light bulb.gifMeet the intellectual property experts from Beusse, Wolter, Sanks, Mora & Maire, P.A to find out how you can patent your great invention. For more information call 407.835.7323.



Saturday, August 22
2:00 p.m.
Southwest Library

Five-Star Decor on a Shoestring Budget August 18

ikealogo.jpgOn a shoestring budget? You don't have to be part of the jet set to live well. Get fresh, budget friendly ideas for infusing your personal style and a dash of order into your home from IKEA Orlando's gurus of affordable home furnishing. Free giveaways for everyone from IKEA.

For more information call 407.835.7323 or email southwest@ocls.info




Tuesday, August 18
6:00 p.m.
Southwest Library

August 5, 2009

Experience the Library! Making the Most of Your Library Card August 10

OCLS.jpgAre you a new cardholder? Has it been awhile since you last visited the library? Not sure about what the library offers beyond books? This class is for you! Come learn how to make the most of your library card. Experience the Library like never before! Recommended for ages 13 and up. For more information, call 407.835.7323 or email southwest@ocls.info Monday, August 10 at 10:30 a.m. at the Southwest Branch.

August 4, 2009

Southwest Book Club Meets August 11

thirteenthtale.jpgThe Southwest Book Club will meet on Tuesday, August 11, 2009 at 7:00 p.m. at the Southwest Library in the Meeting Room. The club will discuss the book, The Thirteenth Tale by Diane Setterfield. Margaret Lea is summoned to the home of Vida Winter, England's most popular novelist, and commanded to write her biography. Miss Winter has been falsifying her life story and her identity for more than 60 years. Facing imminent death and feeling an unexplainable connection to Margaret, Miss Winter begins to spin a haunting, suspenseful tale. Setterfield's debut novel. A ghostly tale about the tranformative power of truth.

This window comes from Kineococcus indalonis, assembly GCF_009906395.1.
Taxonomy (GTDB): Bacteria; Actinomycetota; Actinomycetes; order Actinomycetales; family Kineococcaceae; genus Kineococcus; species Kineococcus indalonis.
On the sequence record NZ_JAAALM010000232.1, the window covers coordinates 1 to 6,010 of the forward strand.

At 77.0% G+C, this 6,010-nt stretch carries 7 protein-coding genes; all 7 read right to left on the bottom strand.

Copies of this book may be reserved for home delivery or location pick-up at http://www.ocls.info

Anyone age 18 or older is welcome to attend. The book club meets monthly at the Southwest Branch Library.

For more information, please call 407.835.7323 or email southwest@ocls.info

Discussion Questions
If you are unable to attend the meeting or you would like to join our discussion, you can share your thoughts or respond to the discussion questions below. Simply click "Comments" located at the bottom of this post. Join the discussion!

1. Much of the novel takes place in two grand estates - Angelfield and then Miss Winter's. How are the houses reflections of their inhabitants?

2. As the story unfolds, we learn that Margaret and Miss Winter are both twins. What else do they have in common?

3. The title of this novel is taken from the title of Miss Winter's first book, Thirteen Tales of Change and Desperation, a collection of twelve stories with a mysterious thirteenth left out at the last minute before publication. How is this symbolic of the novel? What is the thirteenth tale?

4. Miss Winter frequently changes points of view from third to first person, from "they" to "we" to "I," in telling her story. The first time she uses "I" is in the recounting of Isabelle's death and Charlie's disappearance. What did you make of this shifting when Margaret points it out on page 204?

5. The story shifts significantly after the death of Mrs Dunne and John Digence. Adeline steps forward as intelligent, well-spoken, and confident -- the "girl in the mists" emerges. Did you believe this transformation? If not, what did you suspect was really going on?
(Discussion questions obtained from http://www.litlovers.com/guide_thirteentale.html)